Yvette Estermann agrees. “Secondos are not given preferential treatment now and they won’t be with the enforcement initiative. I share with many other secondos the opinion that the initiative is in their own interests. It’s a question of our reputation. We don’t want to be taken hostage by the minority of criminal secondos.” 

Responding to the common argument that people who obey the rules have nothing to fear, Leyla Gül stresses that of course people should obey the rules. “We’re not saying otherwise. People who commit a crime should be punished – fined or sent to prison. But with the enforcement initiative people could be deported for a minor offence, which is completely disproportionate.” 

Gül believes there are no instances in which foreigners should be deported. “Deportation is simply the wrong way of going about things. It would be the beginning of a two-class legal system.”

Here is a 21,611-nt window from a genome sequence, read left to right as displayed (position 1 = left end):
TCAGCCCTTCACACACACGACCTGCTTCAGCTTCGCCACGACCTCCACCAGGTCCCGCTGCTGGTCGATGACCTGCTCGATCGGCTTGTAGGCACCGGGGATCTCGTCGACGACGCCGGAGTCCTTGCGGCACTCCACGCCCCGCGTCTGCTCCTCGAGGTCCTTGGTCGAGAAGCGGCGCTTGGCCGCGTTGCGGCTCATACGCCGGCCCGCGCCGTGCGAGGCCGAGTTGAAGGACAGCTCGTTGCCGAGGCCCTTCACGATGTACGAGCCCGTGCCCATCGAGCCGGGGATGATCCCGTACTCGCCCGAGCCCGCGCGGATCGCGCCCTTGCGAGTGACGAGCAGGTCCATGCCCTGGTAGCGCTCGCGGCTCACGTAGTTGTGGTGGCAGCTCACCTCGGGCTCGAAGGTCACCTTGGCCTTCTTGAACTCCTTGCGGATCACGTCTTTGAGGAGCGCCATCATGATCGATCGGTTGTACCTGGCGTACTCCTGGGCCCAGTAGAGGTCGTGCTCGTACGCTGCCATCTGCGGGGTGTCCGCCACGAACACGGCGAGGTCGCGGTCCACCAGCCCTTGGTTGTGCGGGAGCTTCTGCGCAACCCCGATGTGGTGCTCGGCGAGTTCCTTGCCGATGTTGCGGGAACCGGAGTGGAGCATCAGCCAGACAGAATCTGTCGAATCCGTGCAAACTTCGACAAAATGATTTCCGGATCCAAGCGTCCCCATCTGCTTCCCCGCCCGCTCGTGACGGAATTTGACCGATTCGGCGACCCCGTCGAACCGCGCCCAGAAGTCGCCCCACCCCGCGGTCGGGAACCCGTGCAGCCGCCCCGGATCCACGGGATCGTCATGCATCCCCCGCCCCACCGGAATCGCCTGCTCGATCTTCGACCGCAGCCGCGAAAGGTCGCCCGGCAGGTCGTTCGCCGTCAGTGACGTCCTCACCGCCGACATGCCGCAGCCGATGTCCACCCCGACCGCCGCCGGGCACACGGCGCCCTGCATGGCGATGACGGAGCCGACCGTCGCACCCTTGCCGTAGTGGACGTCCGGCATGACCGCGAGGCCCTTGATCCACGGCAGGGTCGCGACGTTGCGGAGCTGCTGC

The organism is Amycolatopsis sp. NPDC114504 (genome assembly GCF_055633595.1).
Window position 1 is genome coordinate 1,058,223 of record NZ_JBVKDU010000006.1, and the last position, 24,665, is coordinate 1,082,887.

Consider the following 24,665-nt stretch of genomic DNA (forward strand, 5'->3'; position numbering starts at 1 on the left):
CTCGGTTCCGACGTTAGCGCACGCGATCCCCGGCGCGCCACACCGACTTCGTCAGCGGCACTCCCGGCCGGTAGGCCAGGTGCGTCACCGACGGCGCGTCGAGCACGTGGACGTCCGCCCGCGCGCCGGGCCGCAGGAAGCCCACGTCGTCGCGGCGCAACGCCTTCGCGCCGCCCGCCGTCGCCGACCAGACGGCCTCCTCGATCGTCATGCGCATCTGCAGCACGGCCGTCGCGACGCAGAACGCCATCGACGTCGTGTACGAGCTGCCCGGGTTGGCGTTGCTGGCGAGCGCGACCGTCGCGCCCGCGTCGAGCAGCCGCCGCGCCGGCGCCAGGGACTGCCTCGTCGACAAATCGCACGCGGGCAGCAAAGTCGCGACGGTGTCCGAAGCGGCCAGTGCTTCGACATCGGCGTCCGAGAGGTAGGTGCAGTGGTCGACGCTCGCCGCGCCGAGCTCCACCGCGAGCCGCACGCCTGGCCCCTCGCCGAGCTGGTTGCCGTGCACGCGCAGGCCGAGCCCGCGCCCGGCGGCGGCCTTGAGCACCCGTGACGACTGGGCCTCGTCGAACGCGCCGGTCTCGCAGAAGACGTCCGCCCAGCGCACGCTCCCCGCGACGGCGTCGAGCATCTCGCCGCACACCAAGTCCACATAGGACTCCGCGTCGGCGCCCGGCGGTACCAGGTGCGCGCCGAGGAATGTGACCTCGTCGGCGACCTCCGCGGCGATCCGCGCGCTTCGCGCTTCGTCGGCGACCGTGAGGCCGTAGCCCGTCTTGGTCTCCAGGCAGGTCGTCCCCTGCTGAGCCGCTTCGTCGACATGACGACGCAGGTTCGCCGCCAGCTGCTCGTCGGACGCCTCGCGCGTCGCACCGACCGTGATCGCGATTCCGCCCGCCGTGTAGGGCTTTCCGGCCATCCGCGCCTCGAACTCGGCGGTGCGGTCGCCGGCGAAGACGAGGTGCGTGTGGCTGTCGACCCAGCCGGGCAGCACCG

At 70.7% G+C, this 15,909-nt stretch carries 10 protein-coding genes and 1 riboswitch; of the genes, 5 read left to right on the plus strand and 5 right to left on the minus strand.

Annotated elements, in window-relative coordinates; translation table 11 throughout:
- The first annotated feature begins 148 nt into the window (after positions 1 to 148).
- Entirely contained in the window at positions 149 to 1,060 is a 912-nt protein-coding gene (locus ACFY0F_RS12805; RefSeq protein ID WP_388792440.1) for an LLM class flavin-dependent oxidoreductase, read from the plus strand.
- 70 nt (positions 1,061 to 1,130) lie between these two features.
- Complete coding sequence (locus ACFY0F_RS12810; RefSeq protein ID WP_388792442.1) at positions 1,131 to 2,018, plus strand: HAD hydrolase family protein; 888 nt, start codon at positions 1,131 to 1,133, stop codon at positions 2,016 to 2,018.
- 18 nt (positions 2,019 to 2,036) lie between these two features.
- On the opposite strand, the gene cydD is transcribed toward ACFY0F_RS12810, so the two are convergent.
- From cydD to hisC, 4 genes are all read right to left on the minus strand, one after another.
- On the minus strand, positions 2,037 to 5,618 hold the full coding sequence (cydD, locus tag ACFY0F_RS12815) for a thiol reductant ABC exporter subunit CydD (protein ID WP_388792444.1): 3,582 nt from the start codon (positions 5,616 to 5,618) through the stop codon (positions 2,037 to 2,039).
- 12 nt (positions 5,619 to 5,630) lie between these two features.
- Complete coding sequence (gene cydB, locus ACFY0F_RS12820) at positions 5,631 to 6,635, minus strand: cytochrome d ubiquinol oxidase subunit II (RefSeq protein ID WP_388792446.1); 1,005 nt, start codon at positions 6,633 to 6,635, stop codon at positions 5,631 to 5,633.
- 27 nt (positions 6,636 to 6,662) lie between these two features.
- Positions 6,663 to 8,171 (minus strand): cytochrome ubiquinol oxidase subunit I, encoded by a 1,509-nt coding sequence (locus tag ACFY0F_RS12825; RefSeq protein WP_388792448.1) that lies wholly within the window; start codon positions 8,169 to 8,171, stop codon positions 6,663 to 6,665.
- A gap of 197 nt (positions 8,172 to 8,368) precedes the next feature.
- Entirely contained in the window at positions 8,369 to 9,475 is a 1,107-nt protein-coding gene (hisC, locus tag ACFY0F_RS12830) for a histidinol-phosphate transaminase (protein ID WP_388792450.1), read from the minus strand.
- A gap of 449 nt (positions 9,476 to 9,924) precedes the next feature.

She cites the example of the son of Ueli Maurer, the Swiss finance minister and member of the Swiss People’s Party. In November 2015, aged 18, Maurer’s son crashed his car into a wall near his home. Witnesses said he admitted drinking. This was his second brush with police: in June 2014 he was caught trying to escape a police check because he had cannabis on him. 

“If he had been a secondo, he would have been deported because it was a repeat offence. But because he's Swiss he can stay. That for me is the main problem. It’s unfair.”

The apple thief

The newspaper 20Minuten put five hypothetical scenariosExternal link (in German) to the justice ministry, asking whether the crimes committed would lead to deportation under either the enforcement initiative or the government’s version of the deportation initiative. This is one of them: